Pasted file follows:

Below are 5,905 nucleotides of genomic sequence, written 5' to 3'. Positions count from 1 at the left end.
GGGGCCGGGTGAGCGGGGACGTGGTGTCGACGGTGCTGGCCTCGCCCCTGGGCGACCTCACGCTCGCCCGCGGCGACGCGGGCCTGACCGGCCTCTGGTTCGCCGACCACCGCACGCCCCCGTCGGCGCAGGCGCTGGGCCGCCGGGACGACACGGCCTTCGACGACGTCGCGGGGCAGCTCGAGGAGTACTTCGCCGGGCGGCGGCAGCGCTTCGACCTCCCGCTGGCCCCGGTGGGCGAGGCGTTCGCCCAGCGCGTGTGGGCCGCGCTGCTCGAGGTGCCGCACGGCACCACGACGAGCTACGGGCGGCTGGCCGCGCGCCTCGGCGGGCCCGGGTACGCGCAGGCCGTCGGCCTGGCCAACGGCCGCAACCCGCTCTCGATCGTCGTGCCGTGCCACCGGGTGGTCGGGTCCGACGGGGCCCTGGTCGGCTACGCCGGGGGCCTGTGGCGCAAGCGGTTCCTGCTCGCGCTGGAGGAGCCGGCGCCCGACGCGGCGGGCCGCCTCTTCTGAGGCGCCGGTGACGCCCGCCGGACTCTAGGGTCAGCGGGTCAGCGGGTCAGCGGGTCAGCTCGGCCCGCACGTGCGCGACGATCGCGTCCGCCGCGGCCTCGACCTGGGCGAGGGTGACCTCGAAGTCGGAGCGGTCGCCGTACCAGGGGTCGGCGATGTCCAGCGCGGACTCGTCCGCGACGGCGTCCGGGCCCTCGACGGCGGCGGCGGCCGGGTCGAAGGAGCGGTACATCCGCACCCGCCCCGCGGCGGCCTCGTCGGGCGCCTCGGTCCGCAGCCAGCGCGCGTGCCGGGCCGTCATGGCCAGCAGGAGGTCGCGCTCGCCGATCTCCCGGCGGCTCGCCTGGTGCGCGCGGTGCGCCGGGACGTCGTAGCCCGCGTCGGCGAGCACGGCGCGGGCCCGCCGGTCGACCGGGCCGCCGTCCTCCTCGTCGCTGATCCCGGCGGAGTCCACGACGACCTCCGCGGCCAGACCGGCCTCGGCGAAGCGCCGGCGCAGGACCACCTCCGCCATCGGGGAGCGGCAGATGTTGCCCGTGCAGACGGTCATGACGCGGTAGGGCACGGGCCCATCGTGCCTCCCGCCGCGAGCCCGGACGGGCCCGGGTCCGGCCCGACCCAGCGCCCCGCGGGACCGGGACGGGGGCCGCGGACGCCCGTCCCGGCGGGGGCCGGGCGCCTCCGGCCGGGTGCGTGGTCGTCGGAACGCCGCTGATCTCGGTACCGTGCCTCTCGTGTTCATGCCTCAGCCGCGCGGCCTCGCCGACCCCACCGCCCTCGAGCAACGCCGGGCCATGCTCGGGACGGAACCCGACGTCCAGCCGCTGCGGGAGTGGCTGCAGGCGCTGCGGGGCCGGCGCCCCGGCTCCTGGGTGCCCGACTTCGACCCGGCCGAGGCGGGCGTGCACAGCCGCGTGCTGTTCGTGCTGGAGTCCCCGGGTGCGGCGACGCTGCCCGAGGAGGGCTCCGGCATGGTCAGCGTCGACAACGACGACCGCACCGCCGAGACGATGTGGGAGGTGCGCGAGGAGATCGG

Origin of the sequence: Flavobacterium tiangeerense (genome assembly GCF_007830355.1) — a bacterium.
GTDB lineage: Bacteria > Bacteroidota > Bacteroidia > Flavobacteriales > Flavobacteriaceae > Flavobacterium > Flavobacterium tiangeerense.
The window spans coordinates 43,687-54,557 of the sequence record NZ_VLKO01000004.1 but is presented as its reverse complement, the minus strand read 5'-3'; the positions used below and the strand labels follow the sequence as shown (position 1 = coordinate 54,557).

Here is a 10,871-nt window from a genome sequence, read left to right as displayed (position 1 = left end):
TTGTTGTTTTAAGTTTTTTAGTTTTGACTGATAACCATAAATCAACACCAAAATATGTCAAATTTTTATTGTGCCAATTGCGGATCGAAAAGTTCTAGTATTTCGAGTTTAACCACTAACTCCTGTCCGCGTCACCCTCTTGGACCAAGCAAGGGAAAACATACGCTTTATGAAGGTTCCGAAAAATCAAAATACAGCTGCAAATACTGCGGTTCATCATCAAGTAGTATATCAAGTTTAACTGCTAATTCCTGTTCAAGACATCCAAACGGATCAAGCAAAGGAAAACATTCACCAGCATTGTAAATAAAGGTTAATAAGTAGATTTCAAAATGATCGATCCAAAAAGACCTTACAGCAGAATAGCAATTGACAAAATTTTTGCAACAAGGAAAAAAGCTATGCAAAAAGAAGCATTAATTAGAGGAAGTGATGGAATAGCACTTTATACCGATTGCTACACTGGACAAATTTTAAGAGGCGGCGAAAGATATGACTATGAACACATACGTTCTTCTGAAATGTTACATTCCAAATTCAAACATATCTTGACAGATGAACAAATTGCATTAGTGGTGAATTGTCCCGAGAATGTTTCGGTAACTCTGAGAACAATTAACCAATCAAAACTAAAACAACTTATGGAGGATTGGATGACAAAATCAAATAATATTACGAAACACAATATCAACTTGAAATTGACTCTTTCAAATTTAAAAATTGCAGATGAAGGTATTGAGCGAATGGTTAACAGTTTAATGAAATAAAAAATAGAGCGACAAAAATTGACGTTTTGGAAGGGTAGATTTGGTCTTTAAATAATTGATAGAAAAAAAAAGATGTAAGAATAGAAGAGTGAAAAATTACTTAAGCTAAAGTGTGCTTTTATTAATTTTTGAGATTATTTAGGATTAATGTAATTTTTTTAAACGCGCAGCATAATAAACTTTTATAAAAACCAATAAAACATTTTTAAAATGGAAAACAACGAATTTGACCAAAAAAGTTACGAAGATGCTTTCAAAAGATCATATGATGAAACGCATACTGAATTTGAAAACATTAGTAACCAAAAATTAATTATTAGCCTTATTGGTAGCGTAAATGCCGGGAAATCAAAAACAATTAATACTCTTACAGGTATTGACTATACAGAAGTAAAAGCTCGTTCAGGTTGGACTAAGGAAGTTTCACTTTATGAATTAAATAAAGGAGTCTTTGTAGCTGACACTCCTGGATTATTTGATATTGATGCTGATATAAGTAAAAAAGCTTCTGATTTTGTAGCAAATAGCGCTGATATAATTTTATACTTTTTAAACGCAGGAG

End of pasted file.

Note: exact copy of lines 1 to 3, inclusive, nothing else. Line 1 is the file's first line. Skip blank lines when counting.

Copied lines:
Below are 5,905 nucleotides of genomic sequence, written 5' to 3'. Positions count from 1 at the left end.
GGGGCCGGGTGAGCGGGGACGTGGTGTCGACGGTGCTGGCCTCGCCCCTGGGCGACCTCACGCTCGCCCGCGGCGACGCGGGCCTGACCGGCCTCTGGTTCGCCGACCACCGCACGCCCCCGTCGGCGCAGGCGCTGGGCCGCCGGGACGACACGGCCTTCGACGACGTCGCGGGGCAGCTCGAGGAGTACTTCGCCGGGCGGCGGCAGCGCTTCGACCTCCCGCTGGCCCCGGTGGGCGAGGCGTTCGCCCAGCGCGTGTGGGCCGCGCTGCTCGAGGTGCCGCACGGCACCACGACGAGCTACGGGCGGCTGGCCGCGCGCCTCGGCGGGCCCGGGTACGCGCAGGCCGTCGGCCTGGCCAACGGCCGCAACCCGCTCTCGATCGTCGTGCCGTGCCACCGGGTGGTCGGGTCCGACGGGGCCCTGGTCGGCTACGCCGGGGGCCTGTGGCGCAAGCGGTTCCTGCTCGCGCTGGAGGAGCCGGCGCCCGACGCGGCGGGCCGCCTCTTCTGAGGCGCCGGTGACGCCCGCCGGACTCTAGGGTCAGCGGGTCAGCGGGTCAGCGGGTCAGCTCGGCCCGCACGTGCGCGACGATCGCGTCCGCCGCGGCCTCGACCTGGGCGAGGGTGACCTCGAAGTCGGAGCGGTCGCCGTACCAGGGGTCGGCGATGTCCAGCGCGGACTCGTCCGCGACGGCGTCCGGGCCCTCGACGGCGGCGGCGGCCGGGTCGAAGGAGCGGTACATCCGCACCCGCCCCGCGGCGGCCTCGTCGGGCGCCTCGGTCCGCAGCCAGCGCGCGTGCCGGGCCGTCATGGCCAGCAGGAGGTCGCGCTCGCCGATCTCCCGGCGGCTCGCCTGGTGCGCGCGGTGCGCCGGGACGTCGTAGCCCGCGTCGGCGAGCACGGCGCGGGCCCGCCGGTCGACCGGGCCGCCGTCCTCCTCGTCGCTGATCCCGGCGGAGTCCACGACGACCTCCGCGGCCAGACCGGCCTCGGCGAAGCGCCGGCGCAGGACCACCTCCGCCATCGGGGAGCGGCAGATGTTGCCCGTGCAGACGGTCATGACGCGGTAGGGCACGGGCCCATCGTGCCTCCCGCCGCGAGCCCGGACGGGCCCGGGTCCGGCCCGACCCAGCGCCCCGCGGGACCGGGACGGGGGCCGCGGACGCCCGTCCCGGCGGGGGCCGGGCGCCTCCGGCCGGGTGCGTGGTCGTCGGAACGCCGCTGATCTCGGTACCGTGCCTCTCGTGTTCATGCCTCAGCCGCGCGGCCTCGCCGACCCCACCGCCCTCGAGCAACGCCGGGCCATGCTCGGGACGGAACCCGACGTCCAGCCGCTGCGGGAGTGGCTGCAGGCGCTGCGGGGCCGGCGCCCCGGCTCCTGGGTGCCCGACTTCGACCCGGCCGAGGCGGGCGTGCACAGCCGCGTGCTGTTCGTGCTGGAGTCCCCGGGTGCGGCGACGCTGCCCGAGGAGGGCTCCGGCATGGTCAGCGTCGACAACGACGACCGCACCGCCGAGACGATGTGGGAGGTGCGCGAGGAGATCGG

Origin of the sequence: Flavobacterium tiangeerense (genome assembly GCF_007830355.1) — a bacterium.